3D Printer STEM – STEM Projects Improved With A 3D Printer
3D Printer STEM projects are all the rage in our house (Science Technology and Engineering and Maths projects). With an engineer and teacher in our house, our girls aren’t going to get away from the fun of problem solving and building. In our house, its a whole family activity that is made easier with our 3D printer!
What I didn’t realise ,when we bought our first 3D printer 18 months ago, was how useful it was going to be in creating rich learning environments for our girls. 3D Printer STEM has taken what would have been an average to good STEM project into projects that really work well and turned the projects in toys our kids want to play with.
The best bit is – if you don’t have the parts for the project you like, you just make them!
It’s a perfect tool to stretch upper primary+ kids or make it a family activity by getting mum or dad involved in critical parts.
I’ve been browsing STEM projects for a while when I stumbled onto Left Brain Craft Brain. They have a brilliant STEAM bored jar which has a list of 50 projects. My trouble was that I was missing critical items. That’s where our STEM projects became 3D Printer STEM!
A home schooling dad recently bought one of our DIY 3D printer kits because he wanted to try out 3D printers with his kids without paying a fortune. We told him that he wouldn’t be sorry. There are so many projects out there that can be adapted or extended with a 3D printer. They are perfect for budding little scientists and engineers to develop their problem solving and design abilities!
Feel free to check out our kits at 3D Printers Plus. We made a model that anyone with average DIY skills can put together.
Here’s some of our projects we’ve done recently.
3D Printer STEM Project 1 – The Water Wheel
I knew the principles of STEM were working in our house when our 3 year was watching Play School and saw them making a water wheel. She turned around and asked if we could make one too. I smiled!
We didn’t have Play School’s materials but we did have a bbq wheel, plastic shot glasses, cable ties and tape. Unfortunately though, our rod didn’t quite fit the hole in wheel. It was a STEM project that definately worked but it slopped around a bit. 10mins later, Craig came back with a little bushing he quickly printed up on our 3D printer. Our little girl’s fingers where soon putting the wheel back on the rod with the 3D printed bushing and we were back into testing mode! The wheel ran cleaning and the project was a great success! The best bit is she now sits in a big bucket and gets the wheel running with water to spray all over herself on a hot day.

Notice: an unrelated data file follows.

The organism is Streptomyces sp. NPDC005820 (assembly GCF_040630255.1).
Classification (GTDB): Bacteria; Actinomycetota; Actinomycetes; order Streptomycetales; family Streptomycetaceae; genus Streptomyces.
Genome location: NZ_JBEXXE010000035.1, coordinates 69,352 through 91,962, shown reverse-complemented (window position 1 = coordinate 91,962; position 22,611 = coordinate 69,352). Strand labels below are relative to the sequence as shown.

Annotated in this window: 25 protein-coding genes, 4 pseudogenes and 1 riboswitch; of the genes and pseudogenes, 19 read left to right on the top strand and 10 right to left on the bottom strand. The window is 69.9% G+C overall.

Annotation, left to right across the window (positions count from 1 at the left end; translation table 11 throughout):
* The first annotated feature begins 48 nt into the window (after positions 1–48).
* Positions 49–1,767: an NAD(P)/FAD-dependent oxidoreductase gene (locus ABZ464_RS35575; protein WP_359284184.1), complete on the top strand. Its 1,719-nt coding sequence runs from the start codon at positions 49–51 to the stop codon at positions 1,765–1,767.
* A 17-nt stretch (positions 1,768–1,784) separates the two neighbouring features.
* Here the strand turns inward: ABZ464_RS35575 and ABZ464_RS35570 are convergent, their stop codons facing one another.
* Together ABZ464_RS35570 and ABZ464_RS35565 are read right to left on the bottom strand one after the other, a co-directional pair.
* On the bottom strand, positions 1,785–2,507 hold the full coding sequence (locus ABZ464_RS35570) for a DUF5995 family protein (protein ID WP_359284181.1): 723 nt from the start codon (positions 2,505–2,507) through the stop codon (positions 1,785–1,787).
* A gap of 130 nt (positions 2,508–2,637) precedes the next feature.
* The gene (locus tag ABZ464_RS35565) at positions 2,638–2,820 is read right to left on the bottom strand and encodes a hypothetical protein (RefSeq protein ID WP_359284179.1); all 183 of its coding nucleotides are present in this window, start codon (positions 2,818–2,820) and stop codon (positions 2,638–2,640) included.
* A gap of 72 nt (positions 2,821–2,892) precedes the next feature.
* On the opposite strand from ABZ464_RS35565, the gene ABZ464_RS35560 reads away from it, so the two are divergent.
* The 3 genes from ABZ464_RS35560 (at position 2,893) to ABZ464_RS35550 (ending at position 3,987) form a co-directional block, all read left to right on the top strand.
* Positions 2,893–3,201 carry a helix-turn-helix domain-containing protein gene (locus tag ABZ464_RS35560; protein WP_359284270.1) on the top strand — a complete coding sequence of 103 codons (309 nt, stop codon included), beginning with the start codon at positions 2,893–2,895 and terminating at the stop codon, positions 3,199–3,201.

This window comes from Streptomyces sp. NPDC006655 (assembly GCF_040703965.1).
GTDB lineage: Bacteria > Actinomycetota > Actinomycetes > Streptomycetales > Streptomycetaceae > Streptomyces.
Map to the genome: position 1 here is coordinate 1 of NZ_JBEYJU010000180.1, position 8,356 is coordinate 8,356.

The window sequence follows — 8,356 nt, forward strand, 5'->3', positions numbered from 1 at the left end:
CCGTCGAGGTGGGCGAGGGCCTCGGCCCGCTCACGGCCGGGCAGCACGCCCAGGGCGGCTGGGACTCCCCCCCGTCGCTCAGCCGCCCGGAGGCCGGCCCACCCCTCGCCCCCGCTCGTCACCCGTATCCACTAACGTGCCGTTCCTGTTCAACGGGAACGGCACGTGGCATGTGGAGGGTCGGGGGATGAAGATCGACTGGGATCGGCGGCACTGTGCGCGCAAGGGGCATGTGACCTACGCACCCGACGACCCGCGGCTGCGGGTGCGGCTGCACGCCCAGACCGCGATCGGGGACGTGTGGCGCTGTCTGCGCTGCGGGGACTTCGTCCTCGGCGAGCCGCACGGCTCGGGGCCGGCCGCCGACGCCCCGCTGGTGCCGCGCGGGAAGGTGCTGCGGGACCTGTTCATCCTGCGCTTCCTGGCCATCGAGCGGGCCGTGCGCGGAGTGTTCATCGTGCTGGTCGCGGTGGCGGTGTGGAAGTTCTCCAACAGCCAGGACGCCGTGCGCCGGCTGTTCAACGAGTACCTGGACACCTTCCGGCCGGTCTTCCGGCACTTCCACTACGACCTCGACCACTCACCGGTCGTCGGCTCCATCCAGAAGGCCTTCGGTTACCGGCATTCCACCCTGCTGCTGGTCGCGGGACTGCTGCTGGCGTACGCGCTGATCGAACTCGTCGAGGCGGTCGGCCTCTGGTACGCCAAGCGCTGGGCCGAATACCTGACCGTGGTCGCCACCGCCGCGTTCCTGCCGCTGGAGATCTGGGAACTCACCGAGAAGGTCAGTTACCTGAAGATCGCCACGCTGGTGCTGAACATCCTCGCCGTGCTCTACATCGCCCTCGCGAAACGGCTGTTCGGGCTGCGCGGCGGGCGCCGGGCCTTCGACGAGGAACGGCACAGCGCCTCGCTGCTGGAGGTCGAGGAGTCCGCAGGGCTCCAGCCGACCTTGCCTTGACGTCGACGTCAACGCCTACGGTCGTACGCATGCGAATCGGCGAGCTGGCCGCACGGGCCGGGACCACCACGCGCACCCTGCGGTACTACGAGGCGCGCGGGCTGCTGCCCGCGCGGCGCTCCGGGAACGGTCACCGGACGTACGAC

3D Printer STEM Project 2 – The Indoor Pulley
The indoor pulley was another winner with our 3 year old. We used the 3D printer to house a couple of little bearings we had lying around the house. The challenge was then for our little one to to create a basket system to carry marbles. She told me what we could use to put holes in the styrofoam tray and then helped in cutting and threading the string. When we were done, she got her counting finger out to work out that she could take 28 marbles in the lift to the roof.
Of course, it was too good a project to leave for just transporting marbles. We had to build some sky scrapers. We counted out the 53 blocks for each “floor” and then put stickers on the floor for places where the lego people could get off. Floor 22 was a favourite where she set up the ice cream shop and had people going up and down the “lift” to get their snacks.
3D Printer STEM Project 3 – The Balloon Car and Sailing Car
I had wanted to experiment with making some cars with Ashley for a while and I knew the Balloon Powered Car was going to be a good place to start. I asked Craig if he had any dowel or something we could use for wheels. Everything we found in the garage was going to be just too heavy. An hour later he came back with 3 sets of light weight, multi sized plastic wheels for us to experiment with. Ashley weighed a couple of different bases I had lying around and decided that the pool noodle was the lightest and probably going to be the best. I love the reasoning!
I think my favourite part of this project was watching the delight in our little girl AND the husband as the car did burn outs on the kitchen tiles (one of the axles wasn’t 100% straight.)
There was wind gusting outside that afternoon so we figured it was worth making a sail car with the other set of wheels. The car came to life and took off all over our back area. With just a random stick, cellophane and the straws to reduce friction on the axle, we were off in no time.
What We Learnt
- Nothing is too tricky (something Ashley has been saying for a little while) because tricky is just a great chance to solve a problem.
- You don’t need to go shopping for some of the best STEM projects. Use a 3D printer to make whatever you are missing. Winner!
Check out our website 3D Printers Plus for more blogs on 3D printers and home schooling and to find out more about the 3D printers we have for sale.
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